The Profit Break-Even Formula Profit is what is left of the net sales revenue after all expenses have been covered. The basic break-even formula identifies the point at which all expenses have been covered, but where profit has not yet begun to accrue. In other words, implicit in the basic formula is the idea that profit is zero at break-even. In this example, break-even looks like this: Fixed Costs + Variable Costs = Net Sales Revenue i. e. `34,950 + `100X = `250X Actually, profit is in the formula, but at a zero value: Profit + Fixed Costs + Variable Costs =Net Sales Revenue . e. `0 + `34,950 + `100X = `250X The general form of the formula above, which we will call the “profit breakeven formula”, is the form to use when you want to estimate the level of sales necessary to meet a certain profit requirement. Let’s look at an example using the Reliable Chair Co. data. It is now required to find the level of sales necessary to meet desired profit projections. It is known that plans require a profit of `50,000 for the period under consideration. How many chairs must Reliable sell to make that profit level?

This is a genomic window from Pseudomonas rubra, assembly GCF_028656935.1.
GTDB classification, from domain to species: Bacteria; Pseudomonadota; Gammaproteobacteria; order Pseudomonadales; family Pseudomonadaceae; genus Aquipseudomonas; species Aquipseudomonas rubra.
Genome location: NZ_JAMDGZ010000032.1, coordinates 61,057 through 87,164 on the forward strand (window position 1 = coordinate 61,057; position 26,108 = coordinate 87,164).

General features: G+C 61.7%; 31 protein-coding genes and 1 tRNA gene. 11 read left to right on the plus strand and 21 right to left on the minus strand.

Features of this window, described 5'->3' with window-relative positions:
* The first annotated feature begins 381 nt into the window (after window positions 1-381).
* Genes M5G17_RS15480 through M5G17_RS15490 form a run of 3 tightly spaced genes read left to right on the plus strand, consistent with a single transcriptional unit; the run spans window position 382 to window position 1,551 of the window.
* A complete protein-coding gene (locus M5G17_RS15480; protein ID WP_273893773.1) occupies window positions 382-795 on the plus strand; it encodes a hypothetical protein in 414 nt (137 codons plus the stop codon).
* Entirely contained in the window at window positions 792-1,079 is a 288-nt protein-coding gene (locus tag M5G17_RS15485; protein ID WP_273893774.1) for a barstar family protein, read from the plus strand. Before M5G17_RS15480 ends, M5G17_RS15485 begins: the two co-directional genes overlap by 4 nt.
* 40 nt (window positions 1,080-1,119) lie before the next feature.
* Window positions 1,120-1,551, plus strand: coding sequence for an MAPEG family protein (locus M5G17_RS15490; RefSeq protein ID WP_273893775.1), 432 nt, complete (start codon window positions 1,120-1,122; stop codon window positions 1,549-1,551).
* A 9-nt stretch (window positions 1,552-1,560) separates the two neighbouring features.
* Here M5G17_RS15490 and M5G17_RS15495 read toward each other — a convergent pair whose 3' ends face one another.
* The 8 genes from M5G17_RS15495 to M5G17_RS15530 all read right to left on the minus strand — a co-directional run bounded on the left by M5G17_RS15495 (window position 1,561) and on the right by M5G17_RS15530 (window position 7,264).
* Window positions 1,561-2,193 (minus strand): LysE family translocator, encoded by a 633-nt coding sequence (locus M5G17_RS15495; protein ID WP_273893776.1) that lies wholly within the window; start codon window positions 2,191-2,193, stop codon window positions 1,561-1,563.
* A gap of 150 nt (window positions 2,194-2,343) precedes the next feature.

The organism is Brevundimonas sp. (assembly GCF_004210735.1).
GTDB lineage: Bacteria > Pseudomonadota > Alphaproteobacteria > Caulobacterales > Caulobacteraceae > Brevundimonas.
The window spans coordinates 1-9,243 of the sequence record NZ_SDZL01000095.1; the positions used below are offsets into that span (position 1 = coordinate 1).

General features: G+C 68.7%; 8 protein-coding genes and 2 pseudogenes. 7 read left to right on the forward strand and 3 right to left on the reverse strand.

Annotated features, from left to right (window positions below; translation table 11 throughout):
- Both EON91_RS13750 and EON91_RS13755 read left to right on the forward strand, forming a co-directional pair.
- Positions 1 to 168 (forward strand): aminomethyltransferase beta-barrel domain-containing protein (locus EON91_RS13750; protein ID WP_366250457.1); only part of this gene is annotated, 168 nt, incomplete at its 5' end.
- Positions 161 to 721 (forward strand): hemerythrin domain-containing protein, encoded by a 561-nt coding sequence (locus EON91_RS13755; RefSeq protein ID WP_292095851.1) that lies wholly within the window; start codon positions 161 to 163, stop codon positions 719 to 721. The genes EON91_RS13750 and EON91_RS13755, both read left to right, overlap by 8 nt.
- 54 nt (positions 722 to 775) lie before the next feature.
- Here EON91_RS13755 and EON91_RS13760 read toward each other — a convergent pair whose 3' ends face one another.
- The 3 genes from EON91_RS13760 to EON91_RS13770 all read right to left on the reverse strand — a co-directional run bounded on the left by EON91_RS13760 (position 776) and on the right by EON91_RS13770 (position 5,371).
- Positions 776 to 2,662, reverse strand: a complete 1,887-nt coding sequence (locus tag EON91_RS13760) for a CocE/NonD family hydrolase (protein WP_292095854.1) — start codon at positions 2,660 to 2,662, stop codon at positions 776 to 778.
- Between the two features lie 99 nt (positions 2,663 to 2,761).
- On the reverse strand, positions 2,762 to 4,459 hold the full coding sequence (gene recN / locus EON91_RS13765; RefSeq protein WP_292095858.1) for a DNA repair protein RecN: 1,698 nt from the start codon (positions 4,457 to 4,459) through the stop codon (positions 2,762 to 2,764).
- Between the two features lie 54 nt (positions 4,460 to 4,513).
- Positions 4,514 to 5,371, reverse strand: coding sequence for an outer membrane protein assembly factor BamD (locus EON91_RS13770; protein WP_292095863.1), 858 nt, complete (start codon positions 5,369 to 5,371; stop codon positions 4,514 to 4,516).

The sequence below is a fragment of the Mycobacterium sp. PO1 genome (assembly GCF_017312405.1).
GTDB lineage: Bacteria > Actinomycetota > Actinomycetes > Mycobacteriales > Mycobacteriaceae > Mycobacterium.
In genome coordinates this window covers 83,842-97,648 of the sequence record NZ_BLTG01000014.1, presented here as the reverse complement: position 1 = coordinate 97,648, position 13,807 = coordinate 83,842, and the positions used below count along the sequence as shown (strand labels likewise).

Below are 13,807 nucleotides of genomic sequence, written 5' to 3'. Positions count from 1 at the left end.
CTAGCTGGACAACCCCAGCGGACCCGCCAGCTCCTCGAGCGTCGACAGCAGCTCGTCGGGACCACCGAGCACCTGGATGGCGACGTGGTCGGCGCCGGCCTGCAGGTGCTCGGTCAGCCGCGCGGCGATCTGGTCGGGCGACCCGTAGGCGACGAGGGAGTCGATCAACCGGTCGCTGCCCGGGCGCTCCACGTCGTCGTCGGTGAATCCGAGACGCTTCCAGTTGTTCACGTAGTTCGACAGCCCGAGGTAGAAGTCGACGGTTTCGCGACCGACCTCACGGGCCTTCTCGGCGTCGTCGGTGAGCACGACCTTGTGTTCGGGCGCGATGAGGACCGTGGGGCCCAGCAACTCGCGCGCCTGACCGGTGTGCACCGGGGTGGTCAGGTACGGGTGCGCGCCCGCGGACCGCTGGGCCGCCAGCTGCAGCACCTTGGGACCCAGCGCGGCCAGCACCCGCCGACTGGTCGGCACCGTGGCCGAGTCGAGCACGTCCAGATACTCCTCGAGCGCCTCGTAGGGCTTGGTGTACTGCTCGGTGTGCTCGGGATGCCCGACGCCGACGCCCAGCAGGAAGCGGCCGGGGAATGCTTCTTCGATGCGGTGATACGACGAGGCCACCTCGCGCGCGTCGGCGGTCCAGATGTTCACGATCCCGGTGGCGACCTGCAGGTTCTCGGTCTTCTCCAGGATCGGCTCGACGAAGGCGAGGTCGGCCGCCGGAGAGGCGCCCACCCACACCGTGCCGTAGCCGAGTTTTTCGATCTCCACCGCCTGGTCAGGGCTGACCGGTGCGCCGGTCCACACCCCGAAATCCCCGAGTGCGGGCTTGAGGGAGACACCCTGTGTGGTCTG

Recall the profit break-even formula and fill in the values we know or have already calculated: Profit + Fixed Costs + Variable Costs = Net Sales Revenue i. e. `50,000+ `34,950 + `100X = `250X Solving X = 566. 33 ~ 567 (approx. ). So, in order to make a `50,000 profit, Reliable must sell 567 chairs this month. As with the basic break-even formula, the real strength of profit break-even is its ability to give you a range of figures to use in your planning. What if selling 567 chairs a month is physically impossible for Reliable? Suppose Reliable is only able to produce 500 chairs a month because of production constraints.